import java.util.List;
    public class Foo implements List {
      private String foo; // private by default
      private Integer bar;
      public String getFoo() {
        return foo;
      public Integer getBar() {
        return bar;
  • Any program generating Java code is going to have to handle imports. Instead of pessimistically including any possible import a template might need at the start of the file (e.g. single pass, and resulting in a slew of detested “Unused import” warnings), a program should be able to say half-way through the file “btw, I need imported”.

    // we've already added methods/fields/etc. to outputClass
    // but now we hit a conditional and need Zaz as well

    (sourcegen actually goes further and implements auto-import–if you add a field of type, sourcegen will change the type to just Zaz in the output if a) you are already in the package or b) the Zaz class does not clash with an existing import.)

With this internal DSL in place, code generation can now read like regular programs. For example, this snippet from joist’s getter/setter/collection generation:

public void pass(Codegen codegen) {
  // Entity is a DTO for the domain object information sucked in from the schema
  for (Entity entity : codegen.getEntities().values()) {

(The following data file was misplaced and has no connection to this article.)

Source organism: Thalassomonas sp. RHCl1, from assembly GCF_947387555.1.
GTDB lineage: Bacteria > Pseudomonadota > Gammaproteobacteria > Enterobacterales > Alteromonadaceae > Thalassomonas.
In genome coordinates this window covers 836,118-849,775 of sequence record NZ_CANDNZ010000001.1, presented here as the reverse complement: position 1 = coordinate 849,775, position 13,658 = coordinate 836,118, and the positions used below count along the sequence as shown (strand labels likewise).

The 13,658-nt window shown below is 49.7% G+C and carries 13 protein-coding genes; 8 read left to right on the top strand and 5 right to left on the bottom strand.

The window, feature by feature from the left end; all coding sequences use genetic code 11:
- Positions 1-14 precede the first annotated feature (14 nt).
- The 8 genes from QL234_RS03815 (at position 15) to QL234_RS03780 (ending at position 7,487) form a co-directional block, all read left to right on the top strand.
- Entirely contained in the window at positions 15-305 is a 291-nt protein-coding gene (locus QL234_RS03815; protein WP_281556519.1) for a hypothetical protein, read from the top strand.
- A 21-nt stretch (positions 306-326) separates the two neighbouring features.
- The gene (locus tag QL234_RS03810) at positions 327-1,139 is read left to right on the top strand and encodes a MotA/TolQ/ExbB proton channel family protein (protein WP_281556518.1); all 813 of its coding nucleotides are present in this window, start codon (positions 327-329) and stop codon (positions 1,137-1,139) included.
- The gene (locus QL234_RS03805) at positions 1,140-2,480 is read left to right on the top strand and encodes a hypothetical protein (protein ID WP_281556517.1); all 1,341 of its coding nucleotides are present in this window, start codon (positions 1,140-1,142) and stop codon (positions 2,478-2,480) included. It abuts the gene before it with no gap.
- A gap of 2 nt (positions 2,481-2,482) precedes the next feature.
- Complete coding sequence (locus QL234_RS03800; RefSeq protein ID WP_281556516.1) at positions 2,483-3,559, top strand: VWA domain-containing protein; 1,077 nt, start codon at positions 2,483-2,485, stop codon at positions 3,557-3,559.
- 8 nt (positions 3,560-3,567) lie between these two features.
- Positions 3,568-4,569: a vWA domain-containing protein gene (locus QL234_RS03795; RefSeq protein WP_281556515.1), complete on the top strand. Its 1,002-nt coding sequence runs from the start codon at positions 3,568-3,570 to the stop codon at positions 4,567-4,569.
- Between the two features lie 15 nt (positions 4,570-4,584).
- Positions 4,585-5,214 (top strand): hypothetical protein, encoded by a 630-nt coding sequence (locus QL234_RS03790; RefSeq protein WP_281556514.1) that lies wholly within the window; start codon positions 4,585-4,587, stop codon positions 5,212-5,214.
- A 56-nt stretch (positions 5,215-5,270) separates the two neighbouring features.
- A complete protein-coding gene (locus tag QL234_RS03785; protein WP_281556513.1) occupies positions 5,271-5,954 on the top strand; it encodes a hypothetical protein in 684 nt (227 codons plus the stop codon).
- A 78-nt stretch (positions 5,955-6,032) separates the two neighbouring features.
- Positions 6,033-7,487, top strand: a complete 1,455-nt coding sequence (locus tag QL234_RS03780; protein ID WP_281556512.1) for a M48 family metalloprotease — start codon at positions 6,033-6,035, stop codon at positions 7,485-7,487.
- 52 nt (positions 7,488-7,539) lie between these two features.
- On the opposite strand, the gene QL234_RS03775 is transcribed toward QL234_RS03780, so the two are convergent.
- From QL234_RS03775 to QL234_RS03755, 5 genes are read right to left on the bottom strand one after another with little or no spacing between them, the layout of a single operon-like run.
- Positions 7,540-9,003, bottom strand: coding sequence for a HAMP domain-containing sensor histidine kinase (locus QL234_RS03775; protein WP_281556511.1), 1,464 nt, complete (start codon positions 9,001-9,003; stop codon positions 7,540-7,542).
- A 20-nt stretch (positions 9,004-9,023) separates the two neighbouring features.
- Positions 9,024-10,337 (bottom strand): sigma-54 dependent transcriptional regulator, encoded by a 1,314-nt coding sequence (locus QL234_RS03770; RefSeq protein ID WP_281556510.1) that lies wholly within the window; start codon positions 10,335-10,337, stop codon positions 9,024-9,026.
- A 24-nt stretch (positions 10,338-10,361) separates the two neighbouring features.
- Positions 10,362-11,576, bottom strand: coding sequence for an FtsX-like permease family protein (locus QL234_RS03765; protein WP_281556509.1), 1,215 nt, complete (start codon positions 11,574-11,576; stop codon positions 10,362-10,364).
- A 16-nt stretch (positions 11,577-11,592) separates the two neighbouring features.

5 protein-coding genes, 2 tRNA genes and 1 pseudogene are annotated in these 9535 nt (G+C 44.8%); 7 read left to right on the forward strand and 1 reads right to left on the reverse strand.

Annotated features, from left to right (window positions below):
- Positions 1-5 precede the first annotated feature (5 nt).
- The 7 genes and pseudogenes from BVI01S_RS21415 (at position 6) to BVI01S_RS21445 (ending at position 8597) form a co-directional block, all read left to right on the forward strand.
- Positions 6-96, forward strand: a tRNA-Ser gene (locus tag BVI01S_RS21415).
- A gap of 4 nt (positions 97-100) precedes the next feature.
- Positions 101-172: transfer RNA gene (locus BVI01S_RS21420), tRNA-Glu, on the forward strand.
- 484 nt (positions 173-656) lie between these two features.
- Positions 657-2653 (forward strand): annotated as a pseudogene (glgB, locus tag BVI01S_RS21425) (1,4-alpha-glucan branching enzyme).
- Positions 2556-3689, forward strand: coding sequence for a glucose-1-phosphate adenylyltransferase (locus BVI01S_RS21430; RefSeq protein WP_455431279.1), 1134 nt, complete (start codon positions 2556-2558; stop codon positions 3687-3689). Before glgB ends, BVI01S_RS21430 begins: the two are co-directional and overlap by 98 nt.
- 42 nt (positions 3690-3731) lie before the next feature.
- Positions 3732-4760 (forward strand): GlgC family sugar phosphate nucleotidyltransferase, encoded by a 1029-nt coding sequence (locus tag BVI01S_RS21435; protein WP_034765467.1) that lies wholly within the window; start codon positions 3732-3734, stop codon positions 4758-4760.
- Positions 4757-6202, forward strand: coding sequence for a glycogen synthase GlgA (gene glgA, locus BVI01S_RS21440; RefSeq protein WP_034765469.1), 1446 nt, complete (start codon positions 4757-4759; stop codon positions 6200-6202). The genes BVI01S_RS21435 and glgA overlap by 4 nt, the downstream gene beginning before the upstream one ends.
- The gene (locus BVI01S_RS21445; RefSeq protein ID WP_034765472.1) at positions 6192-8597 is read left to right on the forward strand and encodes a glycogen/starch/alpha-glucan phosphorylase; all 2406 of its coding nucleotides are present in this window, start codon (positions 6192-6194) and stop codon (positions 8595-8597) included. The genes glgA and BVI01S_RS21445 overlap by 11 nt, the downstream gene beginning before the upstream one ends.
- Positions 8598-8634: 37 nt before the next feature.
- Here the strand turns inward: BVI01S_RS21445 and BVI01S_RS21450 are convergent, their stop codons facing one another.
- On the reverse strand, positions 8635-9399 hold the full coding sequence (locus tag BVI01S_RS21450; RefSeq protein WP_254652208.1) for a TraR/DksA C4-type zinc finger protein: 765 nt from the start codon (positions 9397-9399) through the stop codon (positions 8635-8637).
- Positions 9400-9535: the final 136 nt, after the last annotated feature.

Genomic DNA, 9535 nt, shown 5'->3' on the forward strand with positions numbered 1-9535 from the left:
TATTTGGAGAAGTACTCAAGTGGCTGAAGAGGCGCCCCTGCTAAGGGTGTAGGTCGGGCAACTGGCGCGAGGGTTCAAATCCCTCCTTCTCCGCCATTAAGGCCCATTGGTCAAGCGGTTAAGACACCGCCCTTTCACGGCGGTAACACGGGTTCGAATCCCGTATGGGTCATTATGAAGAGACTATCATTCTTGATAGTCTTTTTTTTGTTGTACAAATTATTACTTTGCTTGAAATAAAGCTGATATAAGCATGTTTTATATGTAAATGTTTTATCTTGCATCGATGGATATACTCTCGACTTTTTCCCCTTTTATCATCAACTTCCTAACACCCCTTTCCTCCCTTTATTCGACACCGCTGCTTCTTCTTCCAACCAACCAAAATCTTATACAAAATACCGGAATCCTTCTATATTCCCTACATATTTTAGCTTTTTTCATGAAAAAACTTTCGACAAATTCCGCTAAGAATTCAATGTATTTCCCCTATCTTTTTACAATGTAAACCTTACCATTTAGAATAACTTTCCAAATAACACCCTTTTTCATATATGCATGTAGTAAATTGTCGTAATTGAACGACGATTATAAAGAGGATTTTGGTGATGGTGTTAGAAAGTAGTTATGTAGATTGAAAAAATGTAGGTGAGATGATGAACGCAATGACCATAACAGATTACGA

if (entity.isCodeEntity()) {

      // domainCodegen is the base class where we put all the
      // getters and setters, e.g. entity Employee will get
      // EmployeeCodegen. Real hand-written code can then go
      // in the Employee class, which extends EmployeeCodegen.
      GClass domainCodegen = codegen.getOutputCodegenDirectory().getClass(entity.getFullCodegenClassName());


      this.addQueries(domainCodegen, entity);
      this.primitiveProperties(domainCodegen, entity);
      this.manyToOneProperties(domainCodegen, entity);
      this.oneToManyProperties(domainCodegen, entity);
      this.manyToManyProperties(domainCodegen, entity);
      this.changed(domainCodegen, entity);
      this.clearAssociations(domainCodegen, entity);

Now instead of one huge template, code generation can be broken into discrete chunks, e.g. this.manyToOneProperties, and at the end all of the classes/methods/fields can be output at once via a single toCode() call.

When Applicable

Of course, code generation is like any other technique–it is not always applicable and will be painful if misused in a situation where it doesn’t make sense.

But, if you do have an appropriate situation, and can hopefully follow a good approach, code generation can be a powerful approach to building well-designed, easy-to-maintain systems.